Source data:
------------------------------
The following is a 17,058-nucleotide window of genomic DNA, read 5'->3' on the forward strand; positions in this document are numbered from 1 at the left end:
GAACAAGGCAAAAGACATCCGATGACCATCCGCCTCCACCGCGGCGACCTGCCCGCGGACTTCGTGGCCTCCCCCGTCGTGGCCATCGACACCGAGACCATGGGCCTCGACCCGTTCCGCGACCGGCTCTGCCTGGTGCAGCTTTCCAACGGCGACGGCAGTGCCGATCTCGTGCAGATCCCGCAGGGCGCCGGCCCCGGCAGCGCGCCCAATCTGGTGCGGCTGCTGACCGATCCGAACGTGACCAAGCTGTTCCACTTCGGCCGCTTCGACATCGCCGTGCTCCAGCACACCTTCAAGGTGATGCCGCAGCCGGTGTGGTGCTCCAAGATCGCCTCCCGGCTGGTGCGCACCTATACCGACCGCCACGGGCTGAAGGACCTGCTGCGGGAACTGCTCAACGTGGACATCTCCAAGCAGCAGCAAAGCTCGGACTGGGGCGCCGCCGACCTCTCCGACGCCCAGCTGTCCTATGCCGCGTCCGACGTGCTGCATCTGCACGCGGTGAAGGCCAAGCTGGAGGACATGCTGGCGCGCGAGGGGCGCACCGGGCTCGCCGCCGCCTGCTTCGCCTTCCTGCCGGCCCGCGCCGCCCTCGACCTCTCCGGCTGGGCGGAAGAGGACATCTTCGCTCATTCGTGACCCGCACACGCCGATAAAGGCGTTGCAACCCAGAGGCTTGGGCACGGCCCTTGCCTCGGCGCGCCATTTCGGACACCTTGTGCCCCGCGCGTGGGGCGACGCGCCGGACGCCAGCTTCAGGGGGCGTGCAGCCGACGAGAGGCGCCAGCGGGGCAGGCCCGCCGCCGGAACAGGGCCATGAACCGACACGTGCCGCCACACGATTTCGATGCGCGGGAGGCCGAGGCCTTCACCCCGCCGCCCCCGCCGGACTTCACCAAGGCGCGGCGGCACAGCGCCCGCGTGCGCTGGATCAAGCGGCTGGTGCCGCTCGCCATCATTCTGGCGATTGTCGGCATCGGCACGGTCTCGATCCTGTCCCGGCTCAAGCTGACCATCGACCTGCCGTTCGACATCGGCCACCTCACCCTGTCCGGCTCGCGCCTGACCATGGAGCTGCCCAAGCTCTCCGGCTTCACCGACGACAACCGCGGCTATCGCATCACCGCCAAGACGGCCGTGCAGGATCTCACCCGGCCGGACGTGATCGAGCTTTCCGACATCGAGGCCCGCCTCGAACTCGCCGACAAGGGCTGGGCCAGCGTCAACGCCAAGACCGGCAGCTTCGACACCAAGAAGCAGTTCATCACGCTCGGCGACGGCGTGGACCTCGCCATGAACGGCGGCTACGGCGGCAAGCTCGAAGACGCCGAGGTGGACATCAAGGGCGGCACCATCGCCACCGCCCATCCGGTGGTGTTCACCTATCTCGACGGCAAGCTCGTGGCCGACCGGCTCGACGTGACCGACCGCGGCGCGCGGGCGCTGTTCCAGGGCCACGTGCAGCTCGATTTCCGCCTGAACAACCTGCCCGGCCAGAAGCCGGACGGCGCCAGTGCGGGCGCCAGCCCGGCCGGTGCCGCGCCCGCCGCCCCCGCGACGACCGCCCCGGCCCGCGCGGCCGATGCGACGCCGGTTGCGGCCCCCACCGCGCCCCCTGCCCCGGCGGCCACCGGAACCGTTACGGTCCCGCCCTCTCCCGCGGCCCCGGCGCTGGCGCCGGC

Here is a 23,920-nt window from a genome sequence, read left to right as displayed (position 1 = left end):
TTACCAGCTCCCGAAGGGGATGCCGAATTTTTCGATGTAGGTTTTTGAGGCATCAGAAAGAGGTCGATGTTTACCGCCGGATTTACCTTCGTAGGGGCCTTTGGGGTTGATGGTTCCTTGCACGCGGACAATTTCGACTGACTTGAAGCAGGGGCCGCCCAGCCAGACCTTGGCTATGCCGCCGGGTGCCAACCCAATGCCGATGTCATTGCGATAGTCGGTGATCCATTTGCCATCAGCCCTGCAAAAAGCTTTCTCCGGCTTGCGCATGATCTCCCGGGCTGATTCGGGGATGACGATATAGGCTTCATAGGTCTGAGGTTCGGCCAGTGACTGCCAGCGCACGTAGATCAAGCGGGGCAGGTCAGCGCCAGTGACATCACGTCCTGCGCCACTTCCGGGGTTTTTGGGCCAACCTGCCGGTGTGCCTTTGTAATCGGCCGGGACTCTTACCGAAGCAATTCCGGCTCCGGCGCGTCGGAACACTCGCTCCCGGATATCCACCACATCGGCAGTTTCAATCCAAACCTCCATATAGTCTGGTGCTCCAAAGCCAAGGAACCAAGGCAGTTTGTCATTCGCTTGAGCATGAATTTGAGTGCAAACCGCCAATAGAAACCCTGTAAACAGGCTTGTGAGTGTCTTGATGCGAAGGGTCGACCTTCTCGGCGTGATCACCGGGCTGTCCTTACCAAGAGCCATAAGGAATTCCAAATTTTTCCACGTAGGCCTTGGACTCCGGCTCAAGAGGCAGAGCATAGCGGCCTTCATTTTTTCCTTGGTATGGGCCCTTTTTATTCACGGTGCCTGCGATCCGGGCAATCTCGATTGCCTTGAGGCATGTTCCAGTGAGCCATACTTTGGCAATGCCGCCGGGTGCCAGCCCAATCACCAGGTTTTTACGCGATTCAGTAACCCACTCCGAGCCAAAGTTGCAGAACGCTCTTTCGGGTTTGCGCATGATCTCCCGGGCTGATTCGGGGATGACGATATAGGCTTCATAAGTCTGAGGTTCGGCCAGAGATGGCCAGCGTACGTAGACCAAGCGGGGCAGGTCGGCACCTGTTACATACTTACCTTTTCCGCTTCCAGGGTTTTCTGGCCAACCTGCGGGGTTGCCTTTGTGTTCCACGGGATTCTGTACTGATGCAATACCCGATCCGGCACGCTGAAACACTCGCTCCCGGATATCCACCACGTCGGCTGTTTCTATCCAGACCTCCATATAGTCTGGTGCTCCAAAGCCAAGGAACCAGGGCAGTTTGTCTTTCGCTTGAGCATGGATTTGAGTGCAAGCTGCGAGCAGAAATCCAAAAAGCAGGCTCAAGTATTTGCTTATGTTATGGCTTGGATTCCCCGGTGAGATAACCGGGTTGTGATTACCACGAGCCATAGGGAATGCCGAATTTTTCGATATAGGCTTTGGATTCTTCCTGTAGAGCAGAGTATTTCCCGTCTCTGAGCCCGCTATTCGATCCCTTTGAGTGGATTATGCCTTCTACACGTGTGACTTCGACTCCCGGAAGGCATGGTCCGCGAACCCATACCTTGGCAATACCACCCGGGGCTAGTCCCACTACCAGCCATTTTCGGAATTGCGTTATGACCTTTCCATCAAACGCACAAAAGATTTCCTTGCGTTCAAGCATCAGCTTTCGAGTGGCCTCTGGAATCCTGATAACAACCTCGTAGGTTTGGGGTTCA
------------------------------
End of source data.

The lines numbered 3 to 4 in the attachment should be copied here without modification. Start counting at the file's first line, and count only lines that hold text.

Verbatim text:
Here is a 23,920-nt window from a genome sequence, read left to right as displayed (position 1 = left end):
TTACCAGCTCCCGAAGGGGATGCCGAATTTTTCGATGTAGGTTTTTGAGGCATCAGAAAGAGGTCGATGTTTACCGCCGGATTTACCTTCGTAGGGGCCTTTGGGGTTGATGGTTCCTTGCACGCGGACAATTTCGACTGACTTGAAGCAGGGGCCGCCCAGCCAGACCTTGGCTATGCCGCCGGGTGCCAACCCAATGCCGATGTCATTGCGATAGTCGGTGATCCATTTGCCATCAGCCCTGCAAAAAGCTTTCTCCGGCTTGCGCATGATCTCCCGGGCTGATTCGGGGATGACGATATAGGCTTCATAGGTCTGAGGTTCGGCCAGTGACTGCCAGCGCACGTAGATCAAGCGGGGCAGGTCAGCGCCAGTGACATCACGTCCTGCGCCACTTCCGGGGTTTTTGGGCCAACCTGCCGGTGTGCCTTTGTAATCGGCCGGGACTCTTACCGAAGCAATTCCGGCTCCGGCGCGTCGGAACACTCGCTCCCGGATATCCACCACATCGGCAGTTTCAATCCAAACCTCCATATAGTCTGGTGCTCCAAAGCCAAGGAACCAAGGCAGTTTGTCATTCGCTTGAGCATGAATTTGAGTGCAAACCGCCAATAGAAACCCTGTAAACAGGCTTGTGAGTGTCTTGATGCGAAGGGTCGACCTTCTCGGCGTGATCACCGGGCTGTCCTTACCAAGAGCCATAAGGAATTCCAAATTTTTCCACGTAGGCCTTGGACTCCGGCTCAAGAGGCAGAGCATAGCGGCCTTCATTTTTTCCTTGGTATGGGCCCTTTTTATTCACGGTGCCTGCGATCCGGGCAATCTCGATTGCCTTGAGGCATGTTCCAGTGAGCCATACTTTGGCAATGCCGCCGGGTGCCAGCCCAATCACCAGGTTTTTACGCGATTCAGTAACCCACTCCGAGCCAAAGTTGCAGAACGCTCTTTCGGGTTTGCGCATGATCTCCCGGGCTGATTCGGGGATGACGATATAGGCTTCATAAGTCTGAGGTTCGGCCAGAGATGGCCAGCGTACGTAGACCAAGCGGGGCAGGTCGGCACCTGTTACATACTTACCTTTTCCGCTTCCAGGGTTTTCTGGCCAACCTGCGGGGTTGCCTTTGTGTTCCACGGGATTCTGTACTGATGCAATACCCGATCCGGCACGCTGAAACACTCGCTCCCGGATATCCACCACGTCGGCTGTTTCTATCCAGACCTCCATATAGTCTGGTGCTCCAAAGCCAAGGAACCAGGGCAGTTTGTCTTTCGCTTGAGCATGGATTTGAGTGCAAGCTGCGAGCAGAAATCCAAAAAGCAGGCTCAAGTATTTGCTTATGTTATGGCTTGGATTCCCCGGTGAGATAACCGGGTTGTGATTACCACGAGCCATAGGGAATGCCGAATTTTTCGATATAGGCTTTGGATTCTTCCTGTAGAGCAGAGTATTTCCCGTCTCTGAGCCCGCTATTCGATCCCTTTGAGTGGATTATGCCTTCTACACGTGTGACTTCGACTCCCGGAAGGCATGGTCCGCGAACCCATACCTTGGCAATACCACCCGGGGCTAGTCCCACTACCAGCCATTTTCGGAATTGCGTTATGACCTTTCCATCAAACGCACAAAAGATTTCCTTGCGTTCAAGCATCAGCTTTCGAGTGGCCTCTGGAATCCTGATAACAACCTCGTAGGTTTGGGGTTCA